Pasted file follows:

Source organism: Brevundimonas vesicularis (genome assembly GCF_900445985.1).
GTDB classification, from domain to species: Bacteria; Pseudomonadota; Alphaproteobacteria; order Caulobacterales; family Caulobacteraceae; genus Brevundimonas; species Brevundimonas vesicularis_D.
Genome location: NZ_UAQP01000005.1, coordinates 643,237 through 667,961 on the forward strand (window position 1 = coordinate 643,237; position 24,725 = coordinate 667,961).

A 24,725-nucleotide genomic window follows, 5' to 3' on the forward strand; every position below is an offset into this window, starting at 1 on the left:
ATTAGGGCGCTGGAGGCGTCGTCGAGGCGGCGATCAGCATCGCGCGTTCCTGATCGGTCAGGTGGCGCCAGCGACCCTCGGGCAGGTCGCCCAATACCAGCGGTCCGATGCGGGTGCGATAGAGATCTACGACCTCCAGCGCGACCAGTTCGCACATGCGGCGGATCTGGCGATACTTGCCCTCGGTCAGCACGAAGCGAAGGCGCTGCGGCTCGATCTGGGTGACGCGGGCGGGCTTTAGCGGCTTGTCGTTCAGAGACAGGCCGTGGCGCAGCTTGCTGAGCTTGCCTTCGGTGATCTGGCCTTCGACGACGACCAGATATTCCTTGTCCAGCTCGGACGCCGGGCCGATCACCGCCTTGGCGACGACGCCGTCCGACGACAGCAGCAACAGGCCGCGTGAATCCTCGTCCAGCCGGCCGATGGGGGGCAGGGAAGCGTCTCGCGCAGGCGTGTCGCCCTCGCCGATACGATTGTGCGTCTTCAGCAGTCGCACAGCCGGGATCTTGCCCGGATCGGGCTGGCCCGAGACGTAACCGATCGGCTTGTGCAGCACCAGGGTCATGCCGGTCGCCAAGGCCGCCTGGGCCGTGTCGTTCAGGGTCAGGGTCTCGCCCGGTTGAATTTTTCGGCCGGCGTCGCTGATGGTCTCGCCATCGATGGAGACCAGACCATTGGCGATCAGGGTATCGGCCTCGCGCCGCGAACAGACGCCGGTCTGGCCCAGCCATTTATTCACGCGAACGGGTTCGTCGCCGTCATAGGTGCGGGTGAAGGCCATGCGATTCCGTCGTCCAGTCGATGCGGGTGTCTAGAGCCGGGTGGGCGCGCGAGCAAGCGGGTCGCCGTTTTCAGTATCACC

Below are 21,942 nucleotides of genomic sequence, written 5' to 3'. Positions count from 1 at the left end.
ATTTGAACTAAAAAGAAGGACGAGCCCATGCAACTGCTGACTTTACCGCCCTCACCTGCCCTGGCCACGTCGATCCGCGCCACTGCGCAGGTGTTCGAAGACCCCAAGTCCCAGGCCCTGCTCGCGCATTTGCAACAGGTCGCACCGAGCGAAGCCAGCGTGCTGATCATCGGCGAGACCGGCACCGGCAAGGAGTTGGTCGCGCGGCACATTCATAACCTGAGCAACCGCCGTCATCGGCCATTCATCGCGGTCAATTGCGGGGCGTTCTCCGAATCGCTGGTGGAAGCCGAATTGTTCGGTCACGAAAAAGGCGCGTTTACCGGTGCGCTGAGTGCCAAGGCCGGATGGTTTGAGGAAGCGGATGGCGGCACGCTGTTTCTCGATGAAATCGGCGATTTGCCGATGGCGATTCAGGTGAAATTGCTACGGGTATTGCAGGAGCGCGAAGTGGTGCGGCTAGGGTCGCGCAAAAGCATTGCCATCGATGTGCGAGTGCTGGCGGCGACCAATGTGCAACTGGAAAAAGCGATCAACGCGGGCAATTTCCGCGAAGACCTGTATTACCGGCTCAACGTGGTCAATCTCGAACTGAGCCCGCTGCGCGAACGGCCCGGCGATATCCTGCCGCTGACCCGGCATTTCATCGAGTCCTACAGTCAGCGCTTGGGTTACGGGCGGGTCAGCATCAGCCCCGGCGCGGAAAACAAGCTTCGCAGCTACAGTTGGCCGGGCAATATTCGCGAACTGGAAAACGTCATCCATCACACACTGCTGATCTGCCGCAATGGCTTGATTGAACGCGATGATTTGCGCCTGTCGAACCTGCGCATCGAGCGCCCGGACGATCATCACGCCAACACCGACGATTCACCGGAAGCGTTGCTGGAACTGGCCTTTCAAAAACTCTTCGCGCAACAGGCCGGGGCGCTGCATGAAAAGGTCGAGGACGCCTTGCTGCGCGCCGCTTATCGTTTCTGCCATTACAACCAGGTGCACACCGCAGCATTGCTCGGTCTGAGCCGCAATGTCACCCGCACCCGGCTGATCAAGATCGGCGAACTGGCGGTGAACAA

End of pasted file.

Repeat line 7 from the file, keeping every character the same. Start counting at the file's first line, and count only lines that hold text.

ATTTGAACTAAAAAGAAGGACGAGCCCATGCAACTGCTGACTTTACCGCCCTCACCTGCCCTGGCCACGTCGATCCGCGCCACTGCGCAGGTGTTCGAAGACCCCAAGTCCCAGGCCCTGCTCGCGCATTTGCAACAGGTCGCACCGAGCGAAGCCAGCGTGCTGATCATCGGCGAGACCGGCACCGGCAAGGAGTTGGTCGCGCGGCACATTCATAACCTGAGCAACCGCCGTCATCGGCCATTCATCGCGGTCAATTGCGGGGCGTTCTCCGAATCGCTGGTGGAAGCCGAATTGTTCGGTCACGAAAAAGGCGCGTTTACCGGTGCGCTGAGTGCCAAGGCCGGATGGTTTGAGGAAGCGGATGGCGGCACGCTGTTTCTCGATGAAATCGGCGATTTGCCGATGGCGATTCAGGTGAAATTGCTACGGGTATTGCAGGAGCGCGAAGTGGTGCGGCTAGGGTCGCGCAAAAGCATTGCCATCGATGTGCGAGTGCTGGCGGCGACCAATGTGCAACTGGAAAAAGCGATCAACGCGGGCAATTTCCGCGAAGACCTGTATTACCGGCTCAACGTGGTCAATCTCGAACTGAGCCCGCTGCGCGAACGGCCCGGCGATATCCTGCCGCTGACCCGGCATTTCATCGAGTCCTACAGTCAGCGCTTGGGTTACGGGCGGGTCAGCATCAGCCCCGGCGCGGAAAACAAGCTTCGCAGCTACAGTTGGCCGGGCAATATTCGCGAACTGGAAAACGTCATCCATCACACACTGCTGATCTGCCGCAATGGCTTGATTGAACGCGATGATTTGCGCCTGTCGAACCTGCGCATCGAGCGCCCGGACGATCATCACGCCAACACCGACGATTCACCGGAAGCGTTGCTGGAACTGGCCTTTCAAAAACTCTTCGCGCAACAGGCCGGGGCGCTGCATGAAAAGGTCGAGGACGCCTTGCTGCGCGCCGCTTATCGTTTCTGCCATTACAACCAGGTGCACACCGCAGCATTGCTCGGTCTGAGCCGCAATGTCACCCGCACCCGGCTGATCAAGATCGGCGAACTGGCGGTGAACAA